Hereford Eye
July 1st, 2005, 11:51 AM
IMO, if you write so that you can believe in it; your audience will as well.

Holbrook
July 1st, 2005, 01:59 PM
IMO, if you write so that you can believe in it; your audience will as well.

I would add to that have your characters act as if their world is real. They know their history/world/culture and move through that world with ease. You have to use words to convince the reader that everything that is happening is true as seen through your characters' eyes.

Example; you say to your mate "Damn good try in that match last night." You don't go into a history of Rugby do you? So you need to have your characters be "normal" in their surroundings, then drop in the adventure carefully on various levels.

Crack that nut and you are half way there.

Abby
July 1st, 2005, 03:05 PM
From what you've said, EarCollector, I'd have trouble suspending my disbelief for this one. These people must have contact with other (medicine using) cultures, if they steal technology. Therefore, they can see the effects of medicine, and their priests or government would feel some typical human greed for a way to prolong their own lives, or to save those they care about. I believe that this basic human greed can overcome any religious or philosophical idealism. Power corrupts and all that. Unless your people aren't human-like . . . then it's a different ball game.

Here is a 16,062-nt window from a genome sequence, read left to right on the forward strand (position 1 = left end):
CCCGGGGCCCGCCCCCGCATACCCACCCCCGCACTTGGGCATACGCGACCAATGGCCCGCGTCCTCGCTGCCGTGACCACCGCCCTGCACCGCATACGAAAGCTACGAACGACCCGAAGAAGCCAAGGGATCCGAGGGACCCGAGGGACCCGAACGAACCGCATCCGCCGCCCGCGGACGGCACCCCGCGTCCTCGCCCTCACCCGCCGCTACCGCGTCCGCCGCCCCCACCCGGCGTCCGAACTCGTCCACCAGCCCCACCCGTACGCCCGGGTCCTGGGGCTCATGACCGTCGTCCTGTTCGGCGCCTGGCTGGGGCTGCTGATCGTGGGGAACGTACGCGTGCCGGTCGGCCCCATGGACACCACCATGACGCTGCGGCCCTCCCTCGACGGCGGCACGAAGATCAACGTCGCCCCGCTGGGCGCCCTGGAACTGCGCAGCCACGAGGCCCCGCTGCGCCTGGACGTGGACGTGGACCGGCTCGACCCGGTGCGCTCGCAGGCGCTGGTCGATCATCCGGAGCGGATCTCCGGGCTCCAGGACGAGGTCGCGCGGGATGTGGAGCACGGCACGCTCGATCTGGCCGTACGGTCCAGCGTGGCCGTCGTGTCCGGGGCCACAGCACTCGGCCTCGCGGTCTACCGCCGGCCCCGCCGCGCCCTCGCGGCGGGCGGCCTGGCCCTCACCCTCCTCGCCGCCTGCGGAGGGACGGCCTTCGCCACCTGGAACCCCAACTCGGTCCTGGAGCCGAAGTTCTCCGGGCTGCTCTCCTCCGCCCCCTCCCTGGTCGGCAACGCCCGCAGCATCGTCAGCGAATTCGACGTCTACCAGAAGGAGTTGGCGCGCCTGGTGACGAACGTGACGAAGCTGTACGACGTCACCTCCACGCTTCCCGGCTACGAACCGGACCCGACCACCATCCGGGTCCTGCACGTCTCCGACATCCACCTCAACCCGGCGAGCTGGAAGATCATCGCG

I'll mention something similar in my saga. I've got a culture of technologically advanced people who shun genetic engineering. Their reason is because they are a result of genetic engineering gone awry, and they still feel negative effects (in the form of horrible genetic mutations) from that event. So they welcome FTL travel, and advanced medicines, and so forth . . . but their scientists can be put to death if they come even close to experimenting with stem-cells and cloning.

I think (I hope) this is a sufficient explanation for the dichotomy in their technology. :)

queenmegumi
July 1st, 2005, 04:21 PM
People will believe anything if you MAKE it believable. I mean, people believe in UFOs, spirits, and other stuff that there is no actual proof of. Also, don't forget that in certain world cultures (i.e. Japan) techonology that puts the rest of the world to shame exists side by side with religious practices and taboos. For example, up until fairly recently dentistry was not a major profession because of a taboo about putting fingers in the mouth. Many Asian countries still prefer herbal medicines to the super-duper stuff we have in North America. So a culture that shuns medicine? Not as far-fetched as one would think. All you have to do is come up with something plausible, and I'm willing to lose myself in the story. :) Pardon spelling mistakes I'm too lazy to check it.